PESTLE risks (external factors) that can contribute positively and negatively to a company’s success and so a good understanding of them is of great importance.
These different external factors are often classified as either political, economic, social, technological or environmental and ethical (PESTLE).
Political risks can include changes in government, regulations, or trade policies. Economic or ethical risks would describe changes in inflation, interest rates and child labour issues respectively.
Social risks speak for themselves but can include changes in demographics, consumer preferences, or social values. Technological risks can include new technologies that disrupt existing business models or new regulations on the use of certain technologies.
We’ll give some more examples of the final L (legal) and E (environmental) below. It is important for businesses to identify and assess their PESTLE risks so that they can develop strategies to mitigate them.
Examples of PESTLE Risks
Here are some examples of how PESTLE risks can impact businesses:
- Political risk: A government could change its regulations on a particular industry, which could make it more difficult or expensive for businesses in that industry to operate.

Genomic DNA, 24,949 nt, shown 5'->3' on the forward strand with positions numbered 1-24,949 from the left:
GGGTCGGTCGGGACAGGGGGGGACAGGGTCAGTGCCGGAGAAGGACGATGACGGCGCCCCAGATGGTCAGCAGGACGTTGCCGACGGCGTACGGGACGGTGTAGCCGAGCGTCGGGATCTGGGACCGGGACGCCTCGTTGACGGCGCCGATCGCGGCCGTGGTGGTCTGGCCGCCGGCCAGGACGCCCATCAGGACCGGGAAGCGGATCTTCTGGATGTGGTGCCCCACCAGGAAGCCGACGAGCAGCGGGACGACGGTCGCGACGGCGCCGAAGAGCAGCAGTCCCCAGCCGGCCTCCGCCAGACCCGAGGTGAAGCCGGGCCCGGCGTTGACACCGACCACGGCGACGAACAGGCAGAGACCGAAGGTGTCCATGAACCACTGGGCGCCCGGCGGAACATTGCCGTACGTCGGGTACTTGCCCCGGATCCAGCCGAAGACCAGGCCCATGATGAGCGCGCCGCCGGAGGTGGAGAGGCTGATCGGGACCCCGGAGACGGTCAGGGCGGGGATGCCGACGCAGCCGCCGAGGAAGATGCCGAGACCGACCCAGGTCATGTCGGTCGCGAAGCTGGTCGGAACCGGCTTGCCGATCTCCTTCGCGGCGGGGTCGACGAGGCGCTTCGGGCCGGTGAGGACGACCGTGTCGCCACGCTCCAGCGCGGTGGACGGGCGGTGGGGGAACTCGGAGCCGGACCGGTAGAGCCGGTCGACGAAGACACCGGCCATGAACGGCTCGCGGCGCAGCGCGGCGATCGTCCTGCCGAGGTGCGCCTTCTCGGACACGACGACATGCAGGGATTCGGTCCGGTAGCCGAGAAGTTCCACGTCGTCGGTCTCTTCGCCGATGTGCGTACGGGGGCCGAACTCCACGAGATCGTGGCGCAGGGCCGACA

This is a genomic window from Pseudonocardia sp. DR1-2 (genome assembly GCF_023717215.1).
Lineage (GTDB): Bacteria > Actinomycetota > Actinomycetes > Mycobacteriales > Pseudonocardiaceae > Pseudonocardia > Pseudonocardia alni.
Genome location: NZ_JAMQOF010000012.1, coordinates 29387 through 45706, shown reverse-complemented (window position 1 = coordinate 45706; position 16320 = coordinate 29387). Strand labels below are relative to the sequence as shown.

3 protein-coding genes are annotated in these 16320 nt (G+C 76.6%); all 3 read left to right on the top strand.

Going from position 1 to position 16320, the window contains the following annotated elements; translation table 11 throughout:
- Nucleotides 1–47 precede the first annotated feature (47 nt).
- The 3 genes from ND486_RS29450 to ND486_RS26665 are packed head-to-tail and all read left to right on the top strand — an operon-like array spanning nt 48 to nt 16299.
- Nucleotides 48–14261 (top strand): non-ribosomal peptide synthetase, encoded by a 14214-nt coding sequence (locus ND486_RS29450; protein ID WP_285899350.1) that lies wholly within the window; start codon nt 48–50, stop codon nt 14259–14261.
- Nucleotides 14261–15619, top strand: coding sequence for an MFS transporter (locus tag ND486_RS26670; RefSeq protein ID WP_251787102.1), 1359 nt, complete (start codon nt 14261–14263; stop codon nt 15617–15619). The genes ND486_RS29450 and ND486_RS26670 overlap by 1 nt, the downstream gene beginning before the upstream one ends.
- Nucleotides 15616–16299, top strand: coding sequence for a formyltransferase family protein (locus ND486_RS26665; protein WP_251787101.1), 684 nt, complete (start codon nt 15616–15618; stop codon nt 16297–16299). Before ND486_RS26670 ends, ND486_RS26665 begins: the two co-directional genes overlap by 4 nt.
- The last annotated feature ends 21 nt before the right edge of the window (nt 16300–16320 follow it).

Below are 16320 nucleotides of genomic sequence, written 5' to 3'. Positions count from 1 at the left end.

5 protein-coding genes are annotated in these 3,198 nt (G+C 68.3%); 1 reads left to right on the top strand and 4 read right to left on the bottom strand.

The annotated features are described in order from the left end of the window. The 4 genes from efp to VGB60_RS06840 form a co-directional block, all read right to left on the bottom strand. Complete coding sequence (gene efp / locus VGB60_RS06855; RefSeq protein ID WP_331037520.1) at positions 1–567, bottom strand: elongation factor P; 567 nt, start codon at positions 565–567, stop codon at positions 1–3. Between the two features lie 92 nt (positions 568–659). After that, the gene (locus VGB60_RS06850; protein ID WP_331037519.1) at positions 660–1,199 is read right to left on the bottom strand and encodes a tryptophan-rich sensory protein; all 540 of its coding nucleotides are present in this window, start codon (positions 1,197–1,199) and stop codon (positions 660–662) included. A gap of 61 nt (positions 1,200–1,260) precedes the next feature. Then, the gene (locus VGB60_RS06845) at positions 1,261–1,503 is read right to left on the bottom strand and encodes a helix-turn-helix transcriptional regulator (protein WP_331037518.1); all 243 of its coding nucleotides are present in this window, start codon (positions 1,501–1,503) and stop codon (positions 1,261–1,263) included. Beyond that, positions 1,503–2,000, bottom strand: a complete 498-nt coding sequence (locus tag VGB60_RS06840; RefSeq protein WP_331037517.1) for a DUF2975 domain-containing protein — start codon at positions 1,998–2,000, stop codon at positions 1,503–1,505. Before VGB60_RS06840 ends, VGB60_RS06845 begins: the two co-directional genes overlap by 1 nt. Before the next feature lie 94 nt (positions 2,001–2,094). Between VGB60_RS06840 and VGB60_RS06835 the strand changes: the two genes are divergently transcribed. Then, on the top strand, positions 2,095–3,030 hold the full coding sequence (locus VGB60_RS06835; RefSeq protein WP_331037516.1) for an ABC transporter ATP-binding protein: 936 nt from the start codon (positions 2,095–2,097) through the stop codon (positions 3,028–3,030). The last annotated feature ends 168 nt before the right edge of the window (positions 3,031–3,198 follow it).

- Economic risk: A recession could lead to a decrease in consumer spending, which could hurt a business’s sales.
- Social risk: A change in demographics, such as an aging population, could lead to a decrease in demand for certain products or services.
- Technological risk: A new technology could disrupt an existing business model, such as the rise of e-commerce disrupting the traditional retail industry.
- Legal risk: A new law could require businesses to make changes to their products or services, which could be expensive and disruptive.
- Environmental risk: Climate change could lead to more extreme weather events, which could damage a business’s property or disrupt its operations.
Businesses can mitigate PESTLE risks by developing strategies to address them. For example, a business could diversify its supply chain to reduce its exposure to political or economic risks. Or a business could invest in research and development to stay ahead of the curve on technological changes.
It is important to note that PESTLE risks are constantly changing and so businesses should regularly review their risk assessments and update their strategies accordingly. Over the last few years organisations have had to contend with Brexit, the pandemic, the cost-of-living crisis, extreme weather events and Russia’s invasion of Ukraine to name a few. These difficult circumstances have increased the need to practice risk management effectively and improve risk culture within organisations.
If you’d like to know how JCAD’s risk management software can help you manage these PESTLE risks, please visit www.jcad.co.uk.